Bad news, engineers. While this giant, sentient robot is everything we could have ever dreamed of, it’s gotten a bit out of control. Now it’s up to you to shut it down. Oh, and while you’re in there, please, rescue the people still inhabiting the inside, you’re their only hope. Your reliable android pal will help you on your way as well, and we hope you’ll bring it back as well. You’ll need to navigate your path and escape before the whole beast collapses around you. Do you have what it takes to make it back?
What Is It?
Tile Laying – You’ll build out the map of the mechanical beast as you move through it by laying out tiles from a large stack. The arrows determine their orientation, and you will have various paths available to you through doorways, or blocked off due to locked doors/walls. Players need to find the control room to shut the beast off, then get back to the entrance or emergency exit with all the people they found along the way in order to win.
Map Manipulation – The gear activation action will allow you to transform the map various ways in an attempt to create the paths you’ll need to escape. Once the beast is shut down, collapsing will also begin which will remove tiles and move others, again, adjusting your paths.
Cooperative – The main way to play is having the engineers as a team. There are also variants for semi-cooperative and competitive. There are also various difficulty levels available.
Who Is It For?
- 1 – 4 Players – It works fine at any count, but I think I preferred it with less players, personally
- Ages 12+ – Fairly simple rules, but the gear activation action may be more confusing for younger players
- Fans of tile laying and module boards
- Players who don’t mind a fair amount of randomness in how tiles come out
Difficulty Levels – You can increase the difficulty if you want more of a challenge. It seemed pretty easy to adjust if you wanted to, which is nice. I think the game can be tricky enough on easy though, so I don’t need more difficulty haha
Semi-Cooperative – For this, players keep the people markers they collect and whoever has the most at the end of the game wins. If anyone gets trapped inside (because they were looking for more people to rescue) everyone loses. I thought it was silly that everyone loses because someone decided to go back in. If that person gets trapped, they should just not qualify for a win, while everyone else compares how many people they rescued, in my opinion.
Competitive – Finally, the competitive take on the game gives players an extra meeple to use during the game. It adjusts the tiles in the deck, and just adds that the first person out once the beast is shut off wins the game. I thought that it was weird that once the control room is found, the previous in turn order player gets to place the exit. While their are placement rules, it just felt like that player is at more of an advantage than others. The competitive mode felt a little bit tacked on, while the cooperative mode felt like the main way the game was meant to be played.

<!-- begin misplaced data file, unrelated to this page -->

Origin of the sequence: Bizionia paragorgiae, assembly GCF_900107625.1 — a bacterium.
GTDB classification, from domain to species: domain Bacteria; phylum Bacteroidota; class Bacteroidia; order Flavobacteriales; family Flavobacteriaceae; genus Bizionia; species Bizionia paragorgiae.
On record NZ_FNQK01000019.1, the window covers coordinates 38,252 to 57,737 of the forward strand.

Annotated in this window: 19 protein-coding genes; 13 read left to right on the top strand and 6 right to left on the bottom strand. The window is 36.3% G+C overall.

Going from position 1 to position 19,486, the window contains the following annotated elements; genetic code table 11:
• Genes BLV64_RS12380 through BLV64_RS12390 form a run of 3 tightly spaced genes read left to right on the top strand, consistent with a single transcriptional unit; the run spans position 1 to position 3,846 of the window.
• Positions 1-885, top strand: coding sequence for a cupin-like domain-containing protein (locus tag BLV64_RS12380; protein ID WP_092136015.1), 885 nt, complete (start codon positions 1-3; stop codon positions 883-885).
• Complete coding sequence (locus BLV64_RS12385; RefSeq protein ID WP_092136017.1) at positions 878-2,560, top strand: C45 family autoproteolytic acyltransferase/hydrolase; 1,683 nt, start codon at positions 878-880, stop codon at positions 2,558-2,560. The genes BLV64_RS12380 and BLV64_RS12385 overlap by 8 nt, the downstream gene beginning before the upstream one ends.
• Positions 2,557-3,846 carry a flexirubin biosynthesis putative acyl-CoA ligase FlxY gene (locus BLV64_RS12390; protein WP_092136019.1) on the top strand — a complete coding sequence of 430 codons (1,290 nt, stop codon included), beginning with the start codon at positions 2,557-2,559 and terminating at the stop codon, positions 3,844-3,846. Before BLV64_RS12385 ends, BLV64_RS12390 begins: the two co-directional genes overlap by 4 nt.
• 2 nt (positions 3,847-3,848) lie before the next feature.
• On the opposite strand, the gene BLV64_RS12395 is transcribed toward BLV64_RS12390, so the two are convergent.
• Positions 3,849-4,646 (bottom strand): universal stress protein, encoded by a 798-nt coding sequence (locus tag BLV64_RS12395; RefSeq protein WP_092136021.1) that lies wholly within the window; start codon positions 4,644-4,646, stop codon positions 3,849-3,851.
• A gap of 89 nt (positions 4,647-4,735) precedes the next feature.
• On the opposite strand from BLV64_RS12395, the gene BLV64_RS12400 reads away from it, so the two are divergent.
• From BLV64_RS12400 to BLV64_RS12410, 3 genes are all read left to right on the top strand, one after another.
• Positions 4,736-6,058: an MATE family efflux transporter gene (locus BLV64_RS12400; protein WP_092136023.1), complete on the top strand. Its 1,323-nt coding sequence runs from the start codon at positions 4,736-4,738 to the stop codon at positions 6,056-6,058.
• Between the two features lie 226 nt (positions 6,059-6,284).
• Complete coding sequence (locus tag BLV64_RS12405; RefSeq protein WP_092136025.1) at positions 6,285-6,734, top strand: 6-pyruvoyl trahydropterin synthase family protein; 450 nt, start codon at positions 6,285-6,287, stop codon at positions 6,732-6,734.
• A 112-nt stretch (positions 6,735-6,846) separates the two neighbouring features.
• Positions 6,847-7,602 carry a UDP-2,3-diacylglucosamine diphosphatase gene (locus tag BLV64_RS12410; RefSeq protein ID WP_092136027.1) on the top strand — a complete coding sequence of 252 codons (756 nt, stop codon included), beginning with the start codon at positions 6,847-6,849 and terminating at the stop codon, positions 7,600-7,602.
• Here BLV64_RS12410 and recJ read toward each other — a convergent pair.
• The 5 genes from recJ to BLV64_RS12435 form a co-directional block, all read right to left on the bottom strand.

- Aesthetics – Nice artwork across the board
- Components – Tiles are a nice thickness, meeples are all nice quality, and have nice printing on them too
- Reference cards provided for each player
- Some fun flavor text throughout the rulebook
- Variety – Multiple ways to play
- Gears – I thought the way the gear activations worked was confusing. The reference card had images, but no descriptions, so it wasn’t always easy for players to understand; we had to keep referencing the rules, which took more time. Additionally, there was constant movement of the tiles in the grid, which became tedious after a while
- The tile tower does not fit in the box well while assembled (there is box lift) which is unfortunate
- Rules – I thought the rules were a little convoluted, and could have been more streamlined for a better understanding of the game
I thought this game had a nice look, good components, and was an interesting concept. But in the end, it didn’t work for me.
I thought that things did not come together well. The gear system is thematic and sounded cool, but it becomes more of a chore than a game in practice, and on top of that, the way that different gears moved different pieces was convoluted and hard to remember throughout the game.
I felt like the puzzle was decent solo, but with more players, it often felt like there were a lot of “dead” turns. Both movement and actions on your turn are optional, so sometimes the best thing to do, particularly once collapsing starts, is to stay put so as to not mess up the paths that others are using. Additionally, the control room starts pretty high up in the stack (at least in the basic game) and since everything is optional, it felt like you didn’t really need to keep exploring, you just had to try and manipulate the board to get yourselves and the people tokens out.
Overall, the game just fell kind of flat for me, unfortunately. I felt like my choices weren’t interesting and the game play wasn’t exciting. But, if it sounds better to you, then give it a shot! Maybe you’ll see something I didn’t.
My Final Rating – 3/10
Designer – Ben Morayta
Artists – Apolline Etienne, Brigette Indelicato
Publisher – Side Room Games, Giga Mech Games
MSRP – $29.99
*I was provided a copy of this game to do this review*
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